Sat | May 25, 2019

Vintage Voices | Jamaica’s musical journey

Published:Sunday | April 28, 2019 | 12:17 AMRoy Black
Herbie Miller says that mento’s retention from the plantation system has reformed all other forms of Jamaican popular music.
Members of the Joy Makers Mento Band performing mento, one of Jamaica’s most indigenous and earliest commercially recorded music.
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Jamaica has given the world six major genres of music: mento, ska, rocksteady, reggae, dub, and dancehall. That is nothing short of amazing when one considers the island’s geographical size and population. Most countries of comparable size in the Caribbean boast, at most, three outstanding genres: Trinidad has calypso; the Dominican Republic has merengue; Cuba has cha-cha; and Panama has the mambo.

But somehow in the scheme of things, mento, Jamaica’s most indigenous and earliest ­commercially recorded music, seems to have been sidelined. Yet mento’s influence was crucial to the ­development of succeeding genres, especially ska and early reggae.

Herbie Miller, director and curator of the Jamaica Music Museum, and who has done intensive research on mento, believes that the importance of mento to Jamaican popular music is no less than the importance of the American blues and traditional recordings to American music. He also believes that mento has true African roots. “Folk music, like mento in the black diaspora, retains more of the African elements that over the succeeding decades, have morphed into an art form that is indelibly entrenched in our ­culture. Its retention from the plantation ­system has reformed all other forms of Jamaican popular music,” he told me in a recent interview.

Ska, chronologically the next major genre to follow mento, did not come close on the heels of mento because there was an interim period that showcased a clutch of Jamaican Rhythm and Blues and Boogie-sounding recordings that dominated Jamaican dance halls at the end of the ’50s. Recordings like Laurel Aitken’s Boogie In My Bones and Little Sheila, along with Higgs and Wilson’s Mannie Oh and How Can I Be Sure fell among that lot. When ska became full blown by early 1962, it quickly became the heartbeat of the nation, with ­several ska practitioners ­laying claim to starting the genre, but undocumented evidence proved a hindrance in determining the true owner.

STARK DIFFERENCE

Dance halls suddenly became the happy hunting ground for ska singers and musicians while the sound systems were an ever-present fixture. And speaking of dancehall, it is worth mentioning that the name has been in the music business from as far back as the late ’50s when it referred to a physical space. Today, it refers to a musical genre. James Howard (Jimmy Solo), operator of Shanghi Solophonic Disco, and a man who was close to the action and one of the most ­knowledgeable on the topic, sought to split the ­difference as I spoke to him from his famed ‘Jazz Hut’ on Charles Street in downtown Kingston. “There’s hardly any comparison. Early dancehall had good lyrics, melody, and dance, with the ­dancers ­facing each other, unlike today, when they are dancing back to back. In ­addition, the horns that ­usually make the music rich are ­missing from current dancehall music,” he said.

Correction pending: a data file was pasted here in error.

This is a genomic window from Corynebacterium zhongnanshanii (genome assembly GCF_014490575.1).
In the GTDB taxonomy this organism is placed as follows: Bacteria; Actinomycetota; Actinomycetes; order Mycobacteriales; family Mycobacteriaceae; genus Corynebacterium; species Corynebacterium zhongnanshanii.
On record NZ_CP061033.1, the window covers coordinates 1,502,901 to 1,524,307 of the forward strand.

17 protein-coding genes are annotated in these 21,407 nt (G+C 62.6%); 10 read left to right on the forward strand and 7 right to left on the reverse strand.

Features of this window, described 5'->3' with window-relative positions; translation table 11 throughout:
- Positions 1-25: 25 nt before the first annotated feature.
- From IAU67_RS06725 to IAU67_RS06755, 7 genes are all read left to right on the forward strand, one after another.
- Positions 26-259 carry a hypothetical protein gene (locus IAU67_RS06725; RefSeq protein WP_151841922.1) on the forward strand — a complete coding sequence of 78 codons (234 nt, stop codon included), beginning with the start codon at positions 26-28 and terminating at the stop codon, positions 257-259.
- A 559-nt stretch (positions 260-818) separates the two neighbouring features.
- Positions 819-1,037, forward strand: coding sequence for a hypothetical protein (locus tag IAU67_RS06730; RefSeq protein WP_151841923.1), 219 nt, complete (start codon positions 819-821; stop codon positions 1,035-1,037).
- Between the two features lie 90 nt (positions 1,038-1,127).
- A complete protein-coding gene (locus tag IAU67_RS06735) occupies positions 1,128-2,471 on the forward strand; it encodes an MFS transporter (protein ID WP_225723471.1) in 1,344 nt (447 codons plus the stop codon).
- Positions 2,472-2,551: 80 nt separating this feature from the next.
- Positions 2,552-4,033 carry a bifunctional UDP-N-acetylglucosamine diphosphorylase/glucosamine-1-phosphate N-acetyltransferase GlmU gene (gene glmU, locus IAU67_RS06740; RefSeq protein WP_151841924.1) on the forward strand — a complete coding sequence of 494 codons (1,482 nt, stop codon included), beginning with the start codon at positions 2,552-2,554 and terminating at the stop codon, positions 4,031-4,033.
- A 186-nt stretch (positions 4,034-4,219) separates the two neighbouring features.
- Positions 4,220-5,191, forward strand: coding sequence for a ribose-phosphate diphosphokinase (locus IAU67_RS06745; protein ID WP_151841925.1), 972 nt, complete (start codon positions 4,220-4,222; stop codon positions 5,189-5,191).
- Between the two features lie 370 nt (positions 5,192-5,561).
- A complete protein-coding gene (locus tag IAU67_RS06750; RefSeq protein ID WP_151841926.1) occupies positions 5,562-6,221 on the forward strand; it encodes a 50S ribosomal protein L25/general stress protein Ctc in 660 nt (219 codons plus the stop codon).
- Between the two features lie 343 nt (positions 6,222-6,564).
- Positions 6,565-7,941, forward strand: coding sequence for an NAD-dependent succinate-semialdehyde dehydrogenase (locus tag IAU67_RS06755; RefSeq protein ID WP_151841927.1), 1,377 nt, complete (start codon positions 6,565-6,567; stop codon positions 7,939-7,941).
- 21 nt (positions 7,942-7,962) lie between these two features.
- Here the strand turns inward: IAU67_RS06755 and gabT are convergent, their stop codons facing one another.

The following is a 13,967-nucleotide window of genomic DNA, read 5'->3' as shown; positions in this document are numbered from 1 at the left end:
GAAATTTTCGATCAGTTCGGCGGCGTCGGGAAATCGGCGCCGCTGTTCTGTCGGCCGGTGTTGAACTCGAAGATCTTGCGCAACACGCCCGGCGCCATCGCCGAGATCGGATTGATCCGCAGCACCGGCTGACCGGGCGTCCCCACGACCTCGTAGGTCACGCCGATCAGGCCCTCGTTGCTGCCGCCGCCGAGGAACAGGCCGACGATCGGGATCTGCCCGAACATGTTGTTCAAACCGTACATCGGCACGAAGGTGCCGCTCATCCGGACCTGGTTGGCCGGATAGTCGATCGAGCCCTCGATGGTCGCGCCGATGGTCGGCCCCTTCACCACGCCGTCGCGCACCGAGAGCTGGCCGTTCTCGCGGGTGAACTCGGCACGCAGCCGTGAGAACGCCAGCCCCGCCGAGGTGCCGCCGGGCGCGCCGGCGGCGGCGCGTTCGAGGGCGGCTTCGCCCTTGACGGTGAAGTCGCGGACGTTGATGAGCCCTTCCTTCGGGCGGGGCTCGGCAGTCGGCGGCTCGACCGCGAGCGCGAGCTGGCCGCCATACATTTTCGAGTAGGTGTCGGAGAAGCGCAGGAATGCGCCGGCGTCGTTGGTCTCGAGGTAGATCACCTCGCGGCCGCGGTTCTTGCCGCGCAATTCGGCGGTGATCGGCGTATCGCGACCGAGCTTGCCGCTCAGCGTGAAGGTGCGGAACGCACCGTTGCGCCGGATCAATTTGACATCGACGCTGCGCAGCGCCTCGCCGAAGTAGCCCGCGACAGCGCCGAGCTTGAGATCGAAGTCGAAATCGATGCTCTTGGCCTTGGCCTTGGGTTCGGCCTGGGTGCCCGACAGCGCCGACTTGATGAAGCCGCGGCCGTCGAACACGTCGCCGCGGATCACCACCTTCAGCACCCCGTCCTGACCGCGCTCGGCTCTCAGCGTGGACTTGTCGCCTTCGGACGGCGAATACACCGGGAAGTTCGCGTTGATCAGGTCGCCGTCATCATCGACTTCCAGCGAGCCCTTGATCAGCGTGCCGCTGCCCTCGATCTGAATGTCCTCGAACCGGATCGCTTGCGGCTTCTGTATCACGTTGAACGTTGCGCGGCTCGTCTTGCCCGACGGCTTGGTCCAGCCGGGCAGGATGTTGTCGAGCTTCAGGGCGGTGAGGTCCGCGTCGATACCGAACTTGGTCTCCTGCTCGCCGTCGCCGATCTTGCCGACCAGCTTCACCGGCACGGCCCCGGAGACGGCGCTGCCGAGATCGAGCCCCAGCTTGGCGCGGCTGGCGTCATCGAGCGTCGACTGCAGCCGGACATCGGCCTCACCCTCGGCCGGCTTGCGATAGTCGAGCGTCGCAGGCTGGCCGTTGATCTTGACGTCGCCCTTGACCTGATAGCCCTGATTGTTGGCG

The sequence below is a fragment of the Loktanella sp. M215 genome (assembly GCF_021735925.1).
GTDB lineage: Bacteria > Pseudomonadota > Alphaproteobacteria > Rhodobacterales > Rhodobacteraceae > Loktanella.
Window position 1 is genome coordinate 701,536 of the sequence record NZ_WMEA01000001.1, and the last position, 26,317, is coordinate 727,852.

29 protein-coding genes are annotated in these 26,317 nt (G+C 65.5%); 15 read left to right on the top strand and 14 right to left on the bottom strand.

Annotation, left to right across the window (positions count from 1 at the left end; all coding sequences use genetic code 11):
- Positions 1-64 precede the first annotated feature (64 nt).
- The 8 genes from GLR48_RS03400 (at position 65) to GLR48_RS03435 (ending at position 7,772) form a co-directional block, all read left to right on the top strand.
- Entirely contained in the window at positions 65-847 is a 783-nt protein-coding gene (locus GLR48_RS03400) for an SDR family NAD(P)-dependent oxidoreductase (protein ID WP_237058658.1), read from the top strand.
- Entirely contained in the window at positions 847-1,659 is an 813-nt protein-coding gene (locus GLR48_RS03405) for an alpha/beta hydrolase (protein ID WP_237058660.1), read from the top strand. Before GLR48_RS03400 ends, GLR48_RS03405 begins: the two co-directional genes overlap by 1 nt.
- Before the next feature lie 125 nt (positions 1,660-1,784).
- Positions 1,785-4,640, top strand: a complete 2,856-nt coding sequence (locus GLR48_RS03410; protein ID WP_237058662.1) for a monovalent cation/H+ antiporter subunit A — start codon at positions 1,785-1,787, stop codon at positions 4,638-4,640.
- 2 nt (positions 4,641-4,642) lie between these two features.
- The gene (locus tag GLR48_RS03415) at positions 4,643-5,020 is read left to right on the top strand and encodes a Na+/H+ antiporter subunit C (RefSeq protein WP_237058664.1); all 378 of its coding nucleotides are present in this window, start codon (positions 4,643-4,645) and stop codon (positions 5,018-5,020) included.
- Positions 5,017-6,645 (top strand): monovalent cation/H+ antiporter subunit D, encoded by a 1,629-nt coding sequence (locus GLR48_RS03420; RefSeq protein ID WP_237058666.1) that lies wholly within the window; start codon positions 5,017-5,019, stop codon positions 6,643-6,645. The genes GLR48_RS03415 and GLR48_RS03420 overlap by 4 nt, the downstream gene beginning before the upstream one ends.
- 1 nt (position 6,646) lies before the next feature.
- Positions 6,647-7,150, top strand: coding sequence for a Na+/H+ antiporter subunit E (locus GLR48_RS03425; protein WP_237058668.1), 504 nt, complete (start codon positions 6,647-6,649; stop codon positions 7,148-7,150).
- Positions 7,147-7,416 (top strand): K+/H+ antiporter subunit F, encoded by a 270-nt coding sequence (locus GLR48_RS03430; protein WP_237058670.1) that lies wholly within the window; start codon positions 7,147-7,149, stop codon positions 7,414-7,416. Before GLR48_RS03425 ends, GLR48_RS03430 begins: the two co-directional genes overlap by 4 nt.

The rocksteady beat, which is widely accepted as a slowed-down version of ska, had many so-called inventors. Guitarist Lyn Taitt claimed that he started it. “Hopeton Lewis came to Federal Recording Studios with a song called Take It Easy in late ’66. I find that ska was too fast, so I told them, ‘Let’s do this one slow,’ and as the music got slower, it had more spaces to do something with. That was the first slow song.” The other ­recordings that laid a strong claim as the first to grace the genre were Alton Ellis’ Girl I’ve Got A Date, Derrick Morgan’s Rudie Don’t Fear , and the Uniques’ People’s Rock Steady.

Dub music was greatly facilitated by the mixing out of some instruments in various rocksteady recordings, leaving the drum and the bass. It created the perfect platform for jive-talking deejays like U-Roy, Alcapone, and I-Roy to ride on to glory in the ’70s.

Reggae, the most popular of all the genres, still reigns today, along with dancehall, as Jamaica’s ­current popular music. Kevin O’Brien Chang and Wayne Chen were right when they expounded in their book Reggae Routes: “Reggae is one of the world’s few living folk music. It remains a genuinely popular sound spontaneously generated by a ­people’s experiences, emotions, and traditions.”